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Shelbyville - One-Of-A-Kind Kentucky Weekend

by Bob Funkhouser

Ky. - Shelby County, as well as Shelbyville has a strong American Saddlebred heritage, but not quite as strong as the impact the horse and the horse industry has on the area today. And on the first weekend in August, that impact is at its greatest with the 16th Annual Shelbyville Horse Show in town.


Revitalized by the Bennett family now a decade and a half ago, Shelbyville has been a model, new-age horse show with an old-age feel. Its beautiful show grounds and wooden grandstand scream of a picturesque county fair of days gone by when horses played a primary role for transportation, working, and entertainment. The large numbers of local citizens who attend the show also scream of days gone by, days when communities rallied around events such as this.


“This is the only show I go to that has so overwhelming support from the community. Now there may be some out there, but this is the only one I go to with this kind of support,” said show secretary and do-it-all person, Beth Snider. “If it wasn’t for the community, I don’t know if there would still be a show. Everyone from the politicians, to the business owners, to the residents get involved. I walked in front of the bleachers one night during the show and I didn’t know half the people sitting there. We have different groups that volunteer work at the show, and we in turn make donations to their causes. We also have a very hard working Board made up of non-horse people, other than R.H. [Bennett].”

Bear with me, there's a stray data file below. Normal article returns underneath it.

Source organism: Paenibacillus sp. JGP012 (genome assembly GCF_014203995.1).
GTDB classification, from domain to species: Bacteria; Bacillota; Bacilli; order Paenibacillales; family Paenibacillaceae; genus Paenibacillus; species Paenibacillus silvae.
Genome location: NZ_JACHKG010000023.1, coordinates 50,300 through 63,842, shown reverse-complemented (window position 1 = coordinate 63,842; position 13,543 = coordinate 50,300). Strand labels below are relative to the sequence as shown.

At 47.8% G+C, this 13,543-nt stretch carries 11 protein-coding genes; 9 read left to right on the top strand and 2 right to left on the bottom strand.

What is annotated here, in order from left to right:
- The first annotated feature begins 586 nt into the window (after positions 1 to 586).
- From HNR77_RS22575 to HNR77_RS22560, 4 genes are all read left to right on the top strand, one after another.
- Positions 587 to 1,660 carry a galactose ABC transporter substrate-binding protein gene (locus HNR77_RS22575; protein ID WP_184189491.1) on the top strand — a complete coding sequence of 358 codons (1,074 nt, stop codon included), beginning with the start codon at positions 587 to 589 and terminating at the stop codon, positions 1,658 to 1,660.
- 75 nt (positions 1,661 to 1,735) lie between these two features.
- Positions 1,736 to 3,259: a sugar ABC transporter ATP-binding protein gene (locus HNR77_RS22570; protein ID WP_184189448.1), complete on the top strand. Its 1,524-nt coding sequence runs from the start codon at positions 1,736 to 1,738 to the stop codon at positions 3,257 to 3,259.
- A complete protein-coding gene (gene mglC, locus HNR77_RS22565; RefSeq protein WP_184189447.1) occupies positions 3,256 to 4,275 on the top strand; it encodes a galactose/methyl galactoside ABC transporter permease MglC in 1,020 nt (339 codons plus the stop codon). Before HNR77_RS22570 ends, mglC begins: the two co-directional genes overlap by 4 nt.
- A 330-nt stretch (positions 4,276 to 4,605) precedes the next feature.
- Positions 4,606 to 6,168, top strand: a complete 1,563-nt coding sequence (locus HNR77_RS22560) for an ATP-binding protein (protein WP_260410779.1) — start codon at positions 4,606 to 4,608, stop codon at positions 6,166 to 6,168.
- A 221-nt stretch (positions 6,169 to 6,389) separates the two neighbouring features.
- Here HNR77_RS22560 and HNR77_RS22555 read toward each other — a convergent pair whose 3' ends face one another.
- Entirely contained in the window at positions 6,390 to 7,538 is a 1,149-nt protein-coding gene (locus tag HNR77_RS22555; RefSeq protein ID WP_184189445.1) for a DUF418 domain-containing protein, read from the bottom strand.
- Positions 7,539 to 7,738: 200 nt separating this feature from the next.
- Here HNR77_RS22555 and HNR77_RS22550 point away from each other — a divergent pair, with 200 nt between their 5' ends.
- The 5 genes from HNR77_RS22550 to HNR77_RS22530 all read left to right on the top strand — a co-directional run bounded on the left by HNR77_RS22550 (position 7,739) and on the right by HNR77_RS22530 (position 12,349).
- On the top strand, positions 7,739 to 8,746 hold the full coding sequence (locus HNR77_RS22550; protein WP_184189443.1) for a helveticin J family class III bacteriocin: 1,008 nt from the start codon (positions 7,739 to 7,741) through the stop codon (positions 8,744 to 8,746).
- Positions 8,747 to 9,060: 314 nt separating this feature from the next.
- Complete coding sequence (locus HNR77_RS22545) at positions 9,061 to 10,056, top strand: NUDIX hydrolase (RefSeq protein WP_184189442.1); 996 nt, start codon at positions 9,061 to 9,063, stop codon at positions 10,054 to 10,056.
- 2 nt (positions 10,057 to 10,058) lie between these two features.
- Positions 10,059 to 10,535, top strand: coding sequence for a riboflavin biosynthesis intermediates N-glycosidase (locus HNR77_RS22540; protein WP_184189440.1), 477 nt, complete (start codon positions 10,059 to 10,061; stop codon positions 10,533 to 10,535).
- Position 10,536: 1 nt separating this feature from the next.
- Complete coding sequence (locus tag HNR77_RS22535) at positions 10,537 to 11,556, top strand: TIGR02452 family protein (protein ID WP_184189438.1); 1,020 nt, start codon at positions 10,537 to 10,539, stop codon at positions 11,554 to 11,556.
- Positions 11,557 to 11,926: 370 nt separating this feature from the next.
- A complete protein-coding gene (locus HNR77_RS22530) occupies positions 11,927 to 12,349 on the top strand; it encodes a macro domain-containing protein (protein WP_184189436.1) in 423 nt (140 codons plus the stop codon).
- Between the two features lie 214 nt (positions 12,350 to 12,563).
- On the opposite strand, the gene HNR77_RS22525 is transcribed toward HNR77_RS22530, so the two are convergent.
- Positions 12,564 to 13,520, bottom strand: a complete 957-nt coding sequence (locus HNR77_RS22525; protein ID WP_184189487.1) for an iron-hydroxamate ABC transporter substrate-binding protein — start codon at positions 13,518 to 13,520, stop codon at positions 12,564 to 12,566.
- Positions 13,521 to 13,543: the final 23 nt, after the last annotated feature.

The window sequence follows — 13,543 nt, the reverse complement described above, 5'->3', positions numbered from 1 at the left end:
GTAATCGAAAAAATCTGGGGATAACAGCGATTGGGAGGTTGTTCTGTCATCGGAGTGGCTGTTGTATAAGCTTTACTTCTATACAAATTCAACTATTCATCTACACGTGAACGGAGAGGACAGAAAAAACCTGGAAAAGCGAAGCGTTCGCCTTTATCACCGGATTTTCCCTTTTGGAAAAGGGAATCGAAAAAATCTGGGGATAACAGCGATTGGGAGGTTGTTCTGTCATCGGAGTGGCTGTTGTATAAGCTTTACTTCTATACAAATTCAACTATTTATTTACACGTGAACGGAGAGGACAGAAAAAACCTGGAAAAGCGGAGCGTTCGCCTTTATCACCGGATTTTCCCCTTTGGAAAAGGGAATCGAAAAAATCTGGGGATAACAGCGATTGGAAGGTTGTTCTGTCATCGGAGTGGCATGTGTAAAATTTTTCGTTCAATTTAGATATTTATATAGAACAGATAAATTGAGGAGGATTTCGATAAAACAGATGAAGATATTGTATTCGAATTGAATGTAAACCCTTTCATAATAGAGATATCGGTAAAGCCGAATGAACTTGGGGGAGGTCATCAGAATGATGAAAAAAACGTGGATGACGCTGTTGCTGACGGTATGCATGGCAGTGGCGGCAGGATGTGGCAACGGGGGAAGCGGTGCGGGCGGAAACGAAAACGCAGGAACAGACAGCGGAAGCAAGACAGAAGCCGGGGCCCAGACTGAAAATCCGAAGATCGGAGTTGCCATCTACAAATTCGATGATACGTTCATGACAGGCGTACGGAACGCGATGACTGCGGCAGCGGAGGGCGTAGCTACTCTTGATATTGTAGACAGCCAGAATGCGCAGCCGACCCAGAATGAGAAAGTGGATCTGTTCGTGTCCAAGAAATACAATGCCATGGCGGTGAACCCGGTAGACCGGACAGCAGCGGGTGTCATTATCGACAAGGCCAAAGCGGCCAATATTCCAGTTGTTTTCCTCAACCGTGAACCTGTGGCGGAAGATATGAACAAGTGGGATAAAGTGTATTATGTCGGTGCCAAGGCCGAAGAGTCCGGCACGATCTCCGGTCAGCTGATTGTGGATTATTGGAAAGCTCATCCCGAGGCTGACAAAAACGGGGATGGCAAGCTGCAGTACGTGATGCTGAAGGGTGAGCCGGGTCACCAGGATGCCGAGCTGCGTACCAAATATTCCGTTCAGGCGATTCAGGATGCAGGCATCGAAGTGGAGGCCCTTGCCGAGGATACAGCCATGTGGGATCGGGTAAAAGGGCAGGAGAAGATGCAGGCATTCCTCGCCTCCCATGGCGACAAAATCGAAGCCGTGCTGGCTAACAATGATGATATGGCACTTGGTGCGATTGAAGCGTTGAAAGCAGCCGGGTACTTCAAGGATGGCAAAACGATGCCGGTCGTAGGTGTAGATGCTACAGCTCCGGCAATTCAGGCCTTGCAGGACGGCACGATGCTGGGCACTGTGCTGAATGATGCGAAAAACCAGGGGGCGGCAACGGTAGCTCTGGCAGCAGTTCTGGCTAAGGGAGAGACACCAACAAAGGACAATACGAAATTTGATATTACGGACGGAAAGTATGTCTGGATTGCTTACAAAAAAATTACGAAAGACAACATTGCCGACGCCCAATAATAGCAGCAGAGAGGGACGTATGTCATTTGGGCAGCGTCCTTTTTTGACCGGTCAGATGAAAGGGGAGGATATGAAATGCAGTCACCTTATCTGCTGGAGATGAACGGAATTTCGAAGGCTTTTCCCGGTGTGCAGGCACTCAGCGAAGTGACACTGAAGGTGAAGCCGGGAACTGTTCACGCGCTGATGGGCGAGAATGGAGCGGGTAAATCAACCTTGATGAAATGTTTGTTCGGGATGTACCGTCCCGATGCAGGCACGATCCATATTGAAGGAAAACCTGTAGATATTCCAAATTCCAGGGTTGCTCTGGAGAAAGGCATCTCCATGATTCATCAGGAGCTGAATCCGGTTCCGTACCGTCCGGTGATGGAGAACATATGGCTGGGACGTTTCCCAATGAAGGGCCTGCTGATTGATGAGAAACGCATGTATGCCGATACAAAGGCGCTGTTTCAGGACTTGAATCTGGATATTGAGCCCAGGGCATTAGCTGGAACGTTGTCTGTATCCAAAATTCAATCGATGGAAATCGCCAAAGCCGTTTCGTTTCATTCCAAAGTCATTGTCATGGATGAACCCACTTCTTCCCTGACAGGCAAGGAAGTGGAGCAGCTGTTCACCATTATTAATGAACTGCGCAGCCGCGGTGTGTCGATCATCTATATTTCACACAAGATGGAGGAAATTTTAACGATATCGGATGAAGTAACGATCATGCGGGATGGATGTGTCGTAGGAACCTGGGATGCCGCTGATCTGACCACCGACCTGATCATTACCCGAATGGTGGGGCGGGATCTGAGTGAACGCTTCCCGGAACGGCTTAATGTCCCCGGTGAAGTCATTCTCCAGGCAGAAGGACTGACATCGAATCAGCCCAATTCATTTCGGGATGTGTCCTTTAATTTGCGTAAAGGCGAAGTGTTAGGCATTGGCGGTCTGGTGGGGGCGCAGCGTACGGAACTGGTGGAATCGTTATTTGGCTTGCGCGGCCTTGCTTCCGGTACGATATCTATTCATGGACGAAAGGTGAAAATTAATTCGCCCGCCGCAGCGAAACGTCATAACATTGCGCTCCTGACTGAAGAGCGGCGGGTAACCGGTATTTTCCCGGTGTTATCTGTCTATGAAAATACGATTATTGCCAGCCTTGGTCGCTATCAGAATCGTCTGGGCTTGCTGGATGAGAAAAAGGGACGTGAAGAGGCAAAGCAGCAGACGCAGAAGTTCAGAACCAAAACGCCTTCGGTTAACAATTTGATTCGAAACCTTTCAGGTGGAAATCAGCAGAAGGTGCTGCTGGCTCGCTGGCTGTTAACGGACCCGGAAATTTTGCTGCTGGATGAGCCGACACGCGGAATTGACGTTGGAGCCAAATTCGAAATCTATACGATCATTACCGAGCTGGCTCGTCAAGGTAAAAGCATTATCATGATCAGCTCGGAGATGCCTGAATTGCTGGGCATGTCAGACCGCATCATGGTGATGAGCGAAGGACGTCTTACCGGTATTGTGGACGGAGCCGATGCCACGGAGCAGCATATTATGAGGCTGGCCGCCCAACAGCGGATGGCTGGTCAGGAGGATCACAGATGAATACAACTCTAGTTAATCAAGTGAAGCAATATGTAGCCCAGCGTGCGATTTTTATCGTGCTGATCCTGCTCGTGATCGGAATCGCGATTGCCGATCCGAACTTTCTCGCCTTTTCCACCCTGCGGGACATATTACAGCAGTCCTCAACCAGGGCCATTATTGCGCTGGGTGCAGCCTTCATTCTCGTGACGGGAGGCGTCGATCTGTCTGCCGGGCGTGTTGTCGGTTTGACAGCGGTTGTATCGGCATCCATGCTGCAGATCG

Some have described Shelbyville as a four-day party with a horse show on the side. Others have described it as an extremely competitive small show with a great social schedule. It is what it is and both views would be accurate. The timing and location have made it a favorite, not only for the Bluegrass horsemen and women, but also from far reaching areas. Barns from Oregon, California, Colorado, and Texas were a part of the scene in addition to the mainstays from Kentucky and Indiana. They all come for the non-stop fun and great tune up before the “nerve-racking” week on the green shavings a few weeks later.


Music for the horse show, music for the parties; Shelbyville goes all out. Sometimes it is debatable which is more popular, the well-manicured show ring, or the well-stocked Pavilion? In any event, both work well together to make this a summer showcase not to be missed.


A busy man in official roles in Kentucky this summer, Kim Crumpler determined the 2005 Shelbyville champions and there was plenty of high caliber stock from which to choose. Don Harris and Lucrative made one last stop before Louisville to win the Five-Gaited Stake which found Larry Hodge and Belle Divine in reserve.


The ladies gaited class featured a really strong group of stars which was led by Elisabeth Goth and Callaway’s Casanova. Then you had the likes of Have You Ever, Take Me Away, Here I Am Again, Feel The Thunder, and It’s More Than Likely.